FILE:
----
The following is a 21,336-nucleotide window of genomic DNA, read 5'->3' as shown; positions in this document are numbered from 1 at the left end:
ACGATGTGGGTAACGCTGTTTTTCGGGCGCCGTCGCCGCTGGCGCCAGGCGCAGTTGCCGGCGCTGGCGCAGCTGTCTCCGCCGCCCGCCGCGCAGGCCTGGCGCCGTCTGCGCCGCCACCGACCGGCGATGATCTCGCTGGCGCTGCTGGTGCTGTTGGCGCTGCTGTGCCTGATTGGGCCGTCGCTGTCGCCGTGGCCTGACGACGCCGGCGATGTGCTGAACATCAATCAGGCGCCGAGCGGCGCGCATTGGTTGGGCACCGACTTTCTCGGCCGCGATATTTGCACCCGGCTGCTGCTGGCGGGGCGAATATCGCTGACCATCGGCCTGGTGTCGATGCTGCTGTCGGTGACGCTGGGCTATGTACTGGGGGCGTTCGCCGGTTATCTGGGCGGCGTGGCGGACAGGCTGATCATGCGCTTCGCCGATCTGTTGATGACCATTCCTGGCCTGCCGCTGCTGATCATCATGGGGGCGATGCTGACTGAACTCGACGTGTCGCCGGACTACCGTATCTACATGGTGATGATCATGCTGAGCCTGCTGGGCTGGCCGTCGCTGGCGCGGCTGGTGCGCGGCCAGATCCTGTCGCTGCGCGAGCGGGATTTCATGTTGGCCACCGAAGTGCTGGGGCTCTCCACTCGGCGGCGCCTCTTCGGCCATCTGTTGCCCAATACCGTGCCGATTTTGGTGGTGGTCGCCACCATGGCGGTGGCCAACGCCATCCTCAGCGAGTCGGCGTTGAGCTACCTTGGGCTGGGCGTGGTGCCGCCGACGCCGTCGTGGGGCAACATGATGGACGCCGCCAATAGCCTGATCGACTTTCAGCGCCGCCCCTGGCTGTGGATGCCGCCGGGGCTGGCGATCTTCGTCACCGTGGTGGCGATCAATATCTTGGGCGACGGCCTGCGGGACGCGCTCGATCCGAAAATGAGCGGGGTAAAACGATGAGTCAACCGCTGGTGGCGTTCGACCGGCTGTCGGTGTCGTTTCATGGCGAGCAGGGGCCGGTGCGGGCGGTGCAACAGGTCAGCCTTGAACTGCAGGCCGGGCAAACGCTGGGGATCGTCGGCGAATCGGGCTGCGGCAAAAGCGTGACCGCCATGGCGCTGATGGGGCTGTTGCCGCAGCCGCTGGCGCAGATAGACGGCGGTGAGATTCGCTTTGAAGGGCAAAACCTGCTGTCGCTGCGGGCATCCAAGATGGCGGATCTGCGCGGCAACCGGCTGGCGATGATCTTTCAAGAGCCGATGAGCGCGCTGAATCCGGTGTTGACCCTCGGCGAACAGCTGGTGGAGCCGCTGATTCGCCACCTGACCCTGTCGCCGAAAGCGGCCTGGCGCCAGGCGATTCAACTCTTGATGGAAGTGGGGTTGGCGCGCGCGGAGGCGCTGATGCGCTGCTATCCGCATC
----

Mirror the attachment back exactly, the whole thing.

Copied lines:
The following is a 21,336-nucleotide window of genomic DNA, read 5'->3' as shown; positions in this document are numbered from 1 at the left end:
ACGATGTGGGTAACGCTGTTTTTCGGGCGCCGTCGCCGCTGGCGCCAGGCGCAGTTGCCGGCGCTGGCGCAGCTGTCTCCGCCGCCCGCCGCGCAGGCCTGGCGCCGTCTGCGCCGCCACCGACCGGCGATGATCTCGCTGGCGCTGCTGGTGCTGTTGGCGCTGCTGTGCCTGATTGGGCCGTCGCTGTCGCCGTGGCCTGACGACGCCGGCGATGTGCTGAACATCAATCAGGCGCCGAGCGGCGCGCATTGGTTGGGCACCGACTTTCTCGGCCGCGATATTTGCACCCGGCTGCTGCTGGCGGGGCGAATATCGCTGACCATCGGCCTGGTGTCGATGCTGCTGTCGGTGACGCTGGGCTATGTACTGGGGGCGTTCGCCGGTTATCTGGGCGGCGTGGCGGACAGGCTGATCATGCGCTTCGCCGATCTGTTGATGACCATTCCTGGCCTGCCGCTGCTGATCATCATGGGGGCGATGCTGACTGAACTCGACGTGTCGCCGGACTACCGTATCTACATGGTGATGATCATGCTGAGCCTGCTGGGCTGGCCGTCGCTGGCGCGGCTGGTGCGCGGCCAGATCCTGTCGCTGCGCGAGCGGGATTTCATGTTGGCCACCGAAGTGCTGGGGCTCTCCACTCGGCGGCGCCTCTTCGGCCATCTGTTGCCCAATACCGTGCCGATTTTGGTGGTGGTCGCCACCATGGCGGTGGCCAACGCCATCCTCAGCGAGTCGGCGTTGAGCTACCTTGGGCTGGGCGTGGTGCCGCCGACGCCGTCGTGGGGCAACATGATGGACGCCGCCAATAGCCTGATCGACTTTCAGCGCCGCCCCTGGCTGTGGATGCCGCCGGGGCTGGCGATCTTCGTCACCGTGGTGGCGATCAATATCTTGGGCGACGGCCTGCGGGACGCGCTCGATCCGAAAATGAGCGGGGTAAAACGATGAGTCAACCGCTGGTGGCGTTCGACCGGCTGTCGGTGTCGTTTCATGGCGAGCAGGGGCCGGTGCGGGCGGTGCAACAGGTCAGCCTTGAACTGCAGGCCGGGCAAACGCTGGGGATCGTCGGCGAATCGGGCTGCGGCAAAAGCGTGACCGCCATGGCGCTGATGGGGCTGTTGCCGCAGCCGCTGGCGCAGATAGACGGCGGTGAGATTCGCTTTGAAGGGCAAAACCTGCTGTCGCTGCGGGCATCCAAGATGGCGGATCTGCGCGGCAACCGGCTGGCGATGATCTTTCAAGAGCCGATGAGCGCGCTGAATCCGGTGTTGACCCTCGGCGAACAGCTGGTGGAGCCGCTGATTCGCCACCTGACCCTGTCGCCGAAAGCGGCCTGGCGCCAGGCGATTCAACTCTTGATGGAAGTGGGGTTGGCGCGCGCGGAGGCGCTGATGCGCTGCTATCCGCATC